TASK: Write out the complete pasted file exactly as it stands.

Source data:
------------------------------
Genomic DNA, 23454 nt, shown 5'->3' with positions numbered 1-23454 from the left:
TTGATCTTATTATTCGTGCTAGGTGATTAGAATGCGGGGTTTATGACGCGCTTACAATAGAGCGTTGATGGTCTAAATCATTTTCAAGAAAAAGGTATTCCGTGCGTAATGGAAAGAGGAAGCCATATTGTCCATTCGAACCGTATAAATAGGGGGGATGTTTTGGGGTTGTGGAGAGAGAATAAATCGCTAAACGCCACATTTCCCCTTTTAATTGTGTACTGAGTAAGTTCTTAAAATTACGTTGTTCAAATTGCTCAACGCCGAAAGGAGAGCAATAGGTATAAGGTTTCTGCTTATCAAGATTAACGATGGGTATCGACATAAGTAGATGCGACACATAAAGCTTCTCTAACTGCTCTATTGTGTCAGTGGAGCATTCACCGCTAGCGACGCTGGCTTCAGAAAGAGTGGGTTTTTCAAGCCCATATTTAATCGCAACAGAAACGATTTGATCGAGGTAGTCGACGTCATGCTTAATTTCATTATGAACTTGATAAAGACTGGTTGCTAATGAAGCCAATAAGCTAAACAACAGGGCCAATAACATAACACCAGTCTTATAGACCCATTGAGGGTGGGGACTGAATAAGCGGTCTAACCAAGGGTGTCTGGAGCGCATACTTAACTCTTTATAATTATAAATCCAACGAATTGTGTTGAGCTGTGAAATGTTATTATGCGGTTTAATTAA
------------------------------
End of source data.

Genomic DNA, 23454 nt, shown 5'->3' with positions numbered 1-23454 from the left:
TTGATCTTATTATTCGTGCTAGGTGATTAGAATGCGGGGTTTATGACGCGCTTACAATAGAGCGTTGATGGTCTAAATCATTTTCAAGAAAAAGGTATTCCGTGCGTAATGGAAAGAGGAAGCCATATTGTCCATTCGAACCGTATAAATAGGGGGGATGTTTTGGGGTTGTGGAGAGAGAATAAATCGCTAAACGCCACATTTCCCCTTTTAATTGTGTACTGAGTAAGTTCTTAAAATTACGTTGTTCAAATTGCTCAACGCCGAAAGGAGAGCAATAGGTATAAGGTTTCTGCTTATCAAGATTAACGATGGGTATCGACATAAGTAGATGCGACACATAAAGCTTCTCTAACTGCTCTATTGTGTCAGTGGAGCATTCACCGCTAGCGACGCTGGCTTCAGAAAGAGTGGGTTTTTCAAGCCCATATTTAATCGCAACAGAAACGATTTGATCGAGGTAGTCGACGTCATGCTTAATTTCATTATGAACTTGATAAAGACTGGTTGCTAATGAAGCCAATAAGCTAAACAACAGGGCCAATAACATAACACCAGTCTTATAGACCCATTGAGGGTGGGGACTGAATAAGCGGTCTAACCAAGGGTGTCTGGAGCGCATACTTAACTCTTTATAATTATAAATCCAACGAATTGTGTTGAGCTGTGAAATGTTATTATGCGGTTTAATTAA